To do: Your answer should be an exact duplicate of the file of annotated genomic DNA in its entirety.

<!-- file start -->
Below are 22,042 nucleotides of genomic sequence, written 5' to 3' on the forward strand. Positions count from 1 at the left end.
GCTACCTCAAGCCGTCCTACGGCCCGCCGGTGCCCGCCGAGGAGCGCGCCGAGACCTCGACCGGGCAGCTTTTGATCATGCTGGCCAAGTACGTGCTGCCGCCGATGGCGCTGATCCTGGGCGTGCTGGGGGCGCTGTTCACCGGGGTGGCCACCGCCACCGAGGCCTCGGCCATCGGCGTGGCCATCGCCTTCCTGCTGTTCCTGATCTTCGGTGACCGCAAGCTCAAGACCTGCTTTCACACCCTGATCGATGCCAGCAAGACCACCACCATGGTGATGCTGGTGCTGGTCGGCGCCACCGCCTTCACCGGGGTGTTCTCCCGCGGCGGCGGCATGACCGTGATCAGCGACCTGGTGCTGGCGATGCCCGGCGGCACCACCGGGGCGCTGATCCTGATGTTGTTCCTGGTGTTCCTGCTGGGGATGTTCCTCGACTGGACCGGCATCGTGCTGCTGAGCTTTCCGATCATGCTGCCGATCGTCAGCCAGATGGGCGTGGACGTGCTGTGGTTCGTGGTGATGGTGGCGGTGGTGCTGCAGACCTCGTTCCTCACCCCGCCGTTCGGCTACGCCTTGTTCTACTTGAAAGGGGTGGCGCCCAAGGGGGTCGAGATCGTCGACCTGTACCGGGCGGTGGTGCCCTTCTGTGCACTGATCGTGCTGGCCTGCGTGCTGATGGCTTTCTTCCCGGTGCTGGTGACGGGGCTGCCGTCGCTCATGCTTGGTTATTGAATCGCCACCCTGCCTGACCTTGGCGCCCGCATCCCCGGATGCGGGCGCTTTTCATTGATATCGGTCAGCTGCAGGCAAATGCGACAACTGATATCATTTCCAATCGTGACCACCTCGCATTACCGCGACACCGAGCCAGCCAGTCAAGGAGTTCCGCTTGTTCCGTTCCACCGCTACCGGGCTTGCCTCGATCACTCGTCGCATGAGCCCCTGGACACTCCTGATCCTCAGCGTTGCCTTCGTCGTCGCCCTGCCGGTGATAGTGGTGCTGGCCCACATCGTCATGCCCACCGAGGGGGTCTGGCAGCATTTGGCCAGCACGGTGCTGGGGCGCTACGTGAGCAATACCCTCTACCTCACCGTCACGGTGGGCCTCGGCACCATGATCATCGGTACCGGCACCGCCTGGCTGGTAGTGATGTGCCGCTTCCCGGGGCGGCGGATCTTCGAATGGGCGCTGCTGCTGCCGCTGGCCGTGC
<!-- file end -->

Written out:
Below are 22,042 nucleotides of genomic sequence, written 5' to 3' on the forward strand. Positions count from 1 at the left end.
GCTACCTCAAGCCGTCCTACGGCCCGCCGGTGCCCGCCGAGGAGCGCGCCGAGACCTCGACCGGGCAGCTTTTGATCATGCTGGCCAAGTACGTGCTGCCGCCGATGGCGCTGATCCTGGGCGTGCTGGGGGCGCTGTTCACCGGGGTGGCCACCGCCACCGAGGCCTCGGCCATCGGCGTGGCCATCGCCTTCCTGCTGTTCCTGATCTTCGGTGACCGCAAGCTCAAGACCTGCTTTCACACCCTGATCGATGCCAGCAAGACCACCACCATGGTGATGCTGGTGCTGGTCGGCGCCACCGCCTTCACCGGGGTGTTCTCCCGCGGCGGCGGCATGACCGTGATCAGCGACCTGGTGCTGGCGATGCCCGGCGGCACCACCGGGGCGCTGATCCTGATGTTGTTCCTGGTGTTCCTGCTGGGGATGTTCCTCGACTGGACCGGCATCGTGCTGCTGAGCTTTCCGATCATGCTGCCGATCGTCAGCCAGATGGGCGTGGACGTGCTGTGGTTCGTGGTGATGGTGGCGGTGGTGCTGCAGACCTCGTTCCTCACCCCGCCGTTCGGCTACGCCTTGTTCTACTTGAAAGGGGTGGCGCCCAAGGGGGTCGAGATCGTCGACCTGTACCGGGCGGTGGTGCCCTTCTGTGCACTGATCGTGCTGGCCTGCGTGCTGATGGCTTTCTTCCCGGTGCTGGTGACGGGGCTGCCGTCGCTCATGCTTGGTTATTGAATCGCCACCCTGCCTGACCTTGGCGCCCGCATCCCCGGATGCGGGCGCTTTTCATTGATATCGGTCAGCTGCAGGCAAATGCGACAACTGATATCATTTCCAATCGTGACCACCTCGCATTACCGCGACACCGAGCCAGCCAGTCAAGGAGTTCCGCTTGTTCCGTTCCACCGCTACCGGGCTTGCCTCGATCACTCGTCGCATGAGCCCCTGGACACTCCTGATCCTCAGCGTTGCCTTCGTCGTCGCCCTGCCGGTGATAGTGGTGCTGGCCCACATCGTCATGCCCACCGAGGGGGTCTGGCAGCATTTGGCCAGCACGGTGCTGGGGCGCTACGTGAGCAATACCCTCTACCTCACCGTCACGGTGGGCCTCGGCACCATGATCATCGGTACCGGCACCGCCTGGCTGGTAGTGATGTGCCGCTTCCCGGGGCGGCGGATCTTCGAATGGGCGCTGCTGCTGCCGCTGGCCGTGC